The efficacy of the WTB trap bait as a detection tool was tested across the United States for a range of populations of the beetle that might be biologically heterogeneous and may occur at various densities in the landscape. The information learned from these trials was instrumental in preparing the national trapping guidelines for walnut twig beetle. (See Seybold, S. J., Dallara, P. L., Hishinuma, S. M., and Flint, M. L. Detecting and Identifying the Walnut Twig Beetle: Monitoring Guidelines for the Invasive Vector of Thousand Cankers Disease of Walnut, University of California Agriculture and Natural Resources, Statewide Integrated Pest Management Program, 11 pp., Apr. 30, 2012; Seybold, S. J., Dallara, P. L., Hishinuma, S. M., and Flint, M. L. Quick guide: Installing, maintaining, and servicing walnut twig beetle pheromone-baited traps, University of California Agriculture and Natural Resources, Statewide Integrated Pest Management Program, 2 pp., April 2012.) Throughout the summer months, separate experiments were initiated in Idaho and Utah, around Knoxville, Tenn., and around Richmond, Va. For each state, trapping was performed in areas of known WTB infestation as well as nearby localities where WTB had not been previously detected. In Idaho and Utah, trapping was conducted from the months of June through November and reinitiated in March of the following year. In Tennessee, trapping was conducted from July through mid-December; carried out on a reduced scale from December through April of the following year; and then reinitiated in full in April. In Virginia, trapping was conducted from August through mid-December; carried out on a reduced scale from December through April of the following year; and then reinitiated in full in April.

In Idaho, Utah, and Tennessee, WTB were trapped with 4-unit Lindgren funnel traps; in Virginia, 12-unit traps were used. Traps were baited with 3-methyl-2-buten-1-ol (15-80 mg/d, Contech). Approximately 150 ml of a propylene glycol-water solution (recreational vehicle/marine antifreeze) was placed in each trap collection cup to immobilize and preserve trapped insects. Each trap was hung from the top of a 10 ft (3 m)×0.5 in (1.27 cm) electrical conduit (EMT) pole and emptied every 2 weeks. Traps were placed near individual or small groups of eastern black walnut, Juglens nigra; in Idaho and Utah several traps were placed near Persian walnut, J. regia.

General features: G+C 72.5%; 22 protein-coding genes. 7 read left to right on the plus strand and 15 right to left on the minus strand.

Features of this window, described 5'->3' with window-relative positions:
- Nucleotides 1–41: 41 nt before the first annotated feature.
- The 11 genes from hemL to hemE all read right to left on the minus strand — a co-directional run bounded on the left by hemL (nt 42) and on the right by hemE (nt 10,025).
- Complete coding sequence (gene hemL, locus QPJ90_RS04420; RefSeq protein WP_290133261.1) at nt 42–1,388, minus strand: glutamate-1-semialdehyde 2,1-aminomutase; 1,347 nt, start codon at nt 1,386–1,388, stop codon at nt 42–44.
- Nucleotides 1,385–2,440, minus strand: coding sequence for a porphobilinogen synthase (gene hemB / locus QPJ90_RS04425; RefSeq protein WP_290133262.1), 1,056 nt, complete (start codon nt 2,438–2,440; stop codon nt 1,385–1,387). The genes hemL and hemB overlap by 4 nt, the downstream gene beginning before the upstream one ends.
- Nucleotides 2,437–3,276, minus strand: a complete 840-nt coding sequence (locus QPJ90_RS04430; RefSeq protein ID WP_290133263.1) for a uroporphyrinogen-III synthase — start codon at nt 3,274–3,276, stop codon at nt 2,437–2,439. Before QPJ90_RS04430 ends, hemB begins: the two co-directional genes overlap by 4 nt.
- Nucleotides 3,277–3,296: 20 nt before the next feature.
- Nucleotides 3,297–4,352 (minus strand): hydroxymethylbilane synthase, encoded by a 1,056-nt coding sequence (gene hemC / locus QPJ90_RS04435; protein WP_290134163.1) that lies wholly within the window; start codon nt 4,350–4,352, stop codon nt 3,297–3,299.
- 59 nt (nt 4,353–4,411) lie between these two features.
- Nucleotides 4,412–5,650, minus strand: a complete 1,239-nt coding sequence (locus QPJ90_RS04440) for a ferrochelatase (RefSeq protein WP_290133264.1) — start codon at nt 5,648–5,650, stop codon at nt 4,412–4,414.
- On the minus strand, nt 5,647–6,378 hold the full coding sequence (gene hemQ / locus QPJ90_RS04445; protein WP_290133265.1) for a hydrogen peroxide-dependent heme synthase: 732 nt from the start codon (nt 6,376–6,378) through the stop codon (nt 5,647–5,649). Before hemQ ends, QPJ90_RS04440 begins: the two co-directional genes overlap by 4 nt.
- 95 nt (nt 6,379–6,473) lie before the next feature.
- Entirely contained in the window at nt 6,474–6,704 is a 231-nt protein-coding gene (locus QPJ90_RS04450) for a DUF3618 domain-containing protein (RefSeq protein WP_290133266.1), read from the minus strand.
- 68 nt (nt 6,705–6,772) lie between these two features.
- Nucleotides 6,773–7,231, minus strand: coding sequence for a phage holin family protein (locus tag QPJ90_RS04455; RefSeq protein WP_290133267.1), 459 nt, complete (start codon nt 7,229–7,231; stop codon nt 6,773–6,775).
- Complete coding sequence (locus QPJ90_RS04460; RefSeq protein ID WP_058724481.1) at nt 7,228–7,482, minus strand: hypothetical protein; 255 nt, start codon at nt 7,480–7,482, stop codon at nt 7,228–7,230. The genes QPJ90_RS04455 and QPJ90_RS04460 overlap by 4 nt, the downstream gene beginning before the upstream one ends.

Traps in the Utah study (N=22) were positioned along a north-south transect that included sites in Cache, Box Elder, Weber, Davis, Salt Lake, and Utah Counties, as well as Franklin Co., Idaho; the survey was extended to the south to include traps in Iron Co. Transect length was approximately 500 km. The survey points in Idaho (N=20) were positioned in an approximate north-south transect that crossed Boundary, Bonner, Kootenai, Clearwater, Nez Perce, Gem, Ada, and Canyon Counties, spanning approximately 600 km. In Tennessee, traps (N=17) were placed in Knox County (near the site of the state's first WTB detection) and in twelve additional surrounding counties: Loudon, Blount, Monroe, Claibourne, Sevier, Jefferson, Campbell, Grainger, Morgan, Roane, Scott, and Cocke. In Virginia, traps (N=18) were deployed in Richmond City (near the site of Virginia's first WTB detection) and in ten surrounding counties: Chesterfield, Henrico, Goochland, Powhatan, Charles City, Dinwiddie, Louisa, Hanover, Amelia, and King William.

To compare the effectiveness of the bait in the eastern range of WTB, pairs of baited and unbaited traps were located in Tennessee (3 pairs, 10 repeated measures for each pair) and Virginia (4 pairs, 12 repeated measures for each pair). The traps in each pair were placed approximately 15 m apart on opposite sides of the same tree (J. nigra) at each site. Trap catch data were analyzed with a sign test. In other experiments, these pairs of traps were re-installed at some of the same locations in Tennessee and Virginia and more pairs were added for the first time in Pennsylvania and Utah.

Results and Discussion

The demonstration trials in the four states resulted in the capture of 15,693 WTB from a time period extending from early summer to mid-fall. The Utah transect yielded 3,996 WTB during this time period, with positive trap catches in all tested counties except Franklin in Idaho. In the following spring, WTB were also found at the two added sites in Iron Co. WTB were detected in traps near J. nigra as well as J. regia. In Idaho, a total of 7,155 WTB were detected during a time period extending from mid-summer to early fall in all counties except Bonner and Boundary, the northernmost portion of this transect. Tennessee traps yielded 1,254 WTB during a time period extending from mid-summer to mid-fall in eight of the thirteen counties tested. Virginia traps yielded 3,288 WTB during a time period extending from late summer to early fall in Richmond City and five counties: Chesterfield, Henrico, Goochland, Powatan, and Hanover.

Although WTB were detected during each month of trapping in each state, trap catches peaked in Utah, Tennessee, and Virginia during July and August; peak trap catches for Idaho were observed in August and September. Traps in Utah and Idaho were removed in the months of October and November, respectively, and redeployed in March of the following year. A subset of the traps in Tennessee and Virginia remained in place during the winter and continued to yield WTB during each month from January to April of the following year in both states.